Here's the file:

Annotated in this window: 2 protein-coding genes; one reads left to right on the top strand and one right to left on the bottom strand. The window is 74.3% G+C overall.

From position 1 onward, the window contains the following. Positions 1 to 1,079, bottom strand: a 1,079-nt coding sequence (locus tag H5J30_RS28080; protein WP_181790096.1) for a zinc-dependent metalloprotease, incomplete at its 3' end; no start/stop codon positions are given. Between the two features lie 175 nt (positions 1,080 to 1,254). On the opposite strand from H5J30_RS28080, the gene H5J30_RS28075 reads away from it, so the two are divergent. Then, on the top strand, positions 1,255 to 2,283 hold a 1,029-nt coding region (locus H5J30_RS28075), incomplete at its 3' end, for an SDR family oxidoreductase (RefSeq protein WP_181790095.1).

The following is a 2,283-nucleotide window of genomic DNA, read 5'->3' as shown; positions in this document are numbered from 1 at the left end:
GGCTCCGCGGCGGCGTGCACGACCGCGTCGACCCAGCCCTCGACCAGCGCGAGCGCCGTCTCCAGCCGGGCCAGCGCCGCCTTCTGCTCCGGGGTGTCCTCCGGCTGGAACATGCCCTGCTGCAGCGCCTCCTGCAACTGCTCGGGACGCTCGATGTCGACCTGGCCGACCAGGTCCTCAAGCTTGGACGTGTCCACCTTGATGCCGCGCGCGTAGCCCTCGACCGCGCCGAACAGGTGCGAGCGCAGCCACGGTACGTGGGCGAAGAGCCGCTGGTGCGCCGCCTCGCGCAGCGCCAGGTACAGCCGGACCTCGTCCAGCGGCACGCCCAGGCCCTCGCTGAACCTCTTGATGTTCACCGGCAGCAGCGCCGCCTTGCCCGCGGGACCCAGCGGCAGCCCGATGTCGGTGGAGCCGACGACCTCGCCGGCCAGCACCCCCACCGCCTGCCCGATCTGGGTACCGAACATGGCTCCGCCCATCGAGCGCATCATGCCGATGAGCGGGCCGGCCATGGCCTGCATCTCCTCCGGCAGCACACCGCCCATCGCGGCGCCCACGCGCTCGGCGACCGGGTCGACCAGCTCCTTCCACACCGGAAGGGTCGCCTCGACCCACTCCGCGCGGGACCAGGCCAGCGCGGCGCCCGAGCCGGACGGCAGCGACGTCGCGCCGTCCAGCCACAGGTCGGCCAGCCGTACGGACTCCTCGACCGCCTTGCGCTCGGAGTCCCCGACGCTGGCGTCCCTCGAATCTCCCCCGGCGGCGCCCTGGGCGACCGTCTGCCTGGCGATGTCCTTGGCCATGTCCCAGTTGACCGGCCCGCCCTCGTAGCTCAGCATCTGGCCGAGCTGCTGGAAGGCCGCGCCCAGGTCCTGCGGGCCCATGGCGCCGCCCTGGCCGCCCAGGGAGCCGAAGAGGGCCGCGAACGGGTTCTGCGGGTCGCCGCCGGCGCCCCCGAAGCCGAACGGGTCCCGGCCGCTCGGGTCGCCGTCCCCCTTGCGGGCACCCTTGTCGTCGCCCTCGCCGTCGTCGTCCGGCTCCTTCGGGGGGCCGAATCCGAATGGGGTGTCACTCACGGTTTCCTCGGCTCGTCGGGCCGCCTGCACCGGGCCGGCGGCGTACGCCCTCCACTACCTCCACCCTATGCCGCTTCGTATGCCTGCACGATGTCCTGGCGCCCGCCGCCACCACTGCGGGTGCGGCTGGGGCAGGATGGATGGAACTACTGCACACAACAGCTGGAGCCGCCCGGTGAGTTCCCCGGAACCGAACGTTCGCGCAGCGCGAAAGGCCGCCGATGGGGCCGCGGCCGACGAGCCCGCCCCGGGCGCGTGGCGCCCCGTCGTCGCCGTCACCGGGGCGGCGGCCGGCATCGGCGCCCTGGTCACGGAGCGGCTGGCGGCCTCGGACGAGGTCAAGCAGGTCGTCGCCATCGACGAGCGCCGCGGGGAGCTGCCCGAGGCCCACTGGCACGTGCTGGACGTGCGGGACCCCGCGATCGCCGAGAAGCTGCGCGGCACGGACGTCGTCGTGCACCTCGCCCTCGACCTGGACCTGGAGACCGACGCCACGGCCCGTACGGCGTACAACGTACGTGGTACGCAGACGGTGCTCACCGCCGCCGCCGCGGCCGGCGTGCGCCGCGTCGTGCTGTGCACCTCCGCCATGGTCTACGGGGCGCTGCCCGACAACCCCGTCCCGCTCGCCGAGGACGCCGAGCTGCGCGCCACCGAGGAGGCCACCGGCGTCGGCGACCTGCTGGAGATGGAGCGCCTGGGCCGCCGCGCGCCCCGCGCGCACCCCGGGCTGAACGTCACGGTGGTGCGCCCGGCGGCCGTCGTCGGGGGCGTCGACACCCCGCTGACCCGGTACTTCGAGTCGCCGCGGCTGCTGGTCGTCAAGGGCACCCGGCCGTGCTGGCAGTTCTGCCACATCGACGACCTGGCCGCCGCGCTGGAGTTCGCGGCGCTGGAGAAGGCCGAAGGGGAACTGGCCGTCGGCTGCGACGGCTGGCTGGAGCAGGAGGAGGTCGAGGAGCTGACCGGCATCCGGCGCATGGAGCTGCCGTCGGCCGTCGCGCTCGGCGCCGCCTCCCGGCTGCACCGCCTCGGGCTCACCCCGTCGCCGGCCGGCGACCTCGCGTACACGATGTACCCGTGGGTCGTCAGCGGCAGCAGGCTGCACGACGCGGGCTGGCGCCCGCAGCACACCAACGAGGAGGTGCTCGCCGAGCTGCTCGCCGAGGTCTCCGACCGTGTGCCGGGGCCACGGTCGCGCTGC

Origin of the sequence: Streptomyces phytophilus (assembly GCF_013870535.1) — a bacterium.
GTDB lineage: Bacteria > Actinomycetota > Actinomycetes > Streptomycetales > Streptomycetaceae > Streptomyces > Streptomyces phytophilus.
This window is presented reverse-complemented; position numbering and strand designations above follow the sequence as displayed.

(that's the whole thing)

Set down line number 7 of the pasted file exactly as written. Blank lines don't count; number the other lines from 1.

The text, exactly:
This window is presented reverse-complemented; position numbering and strand designations above follow the sequence as displayed.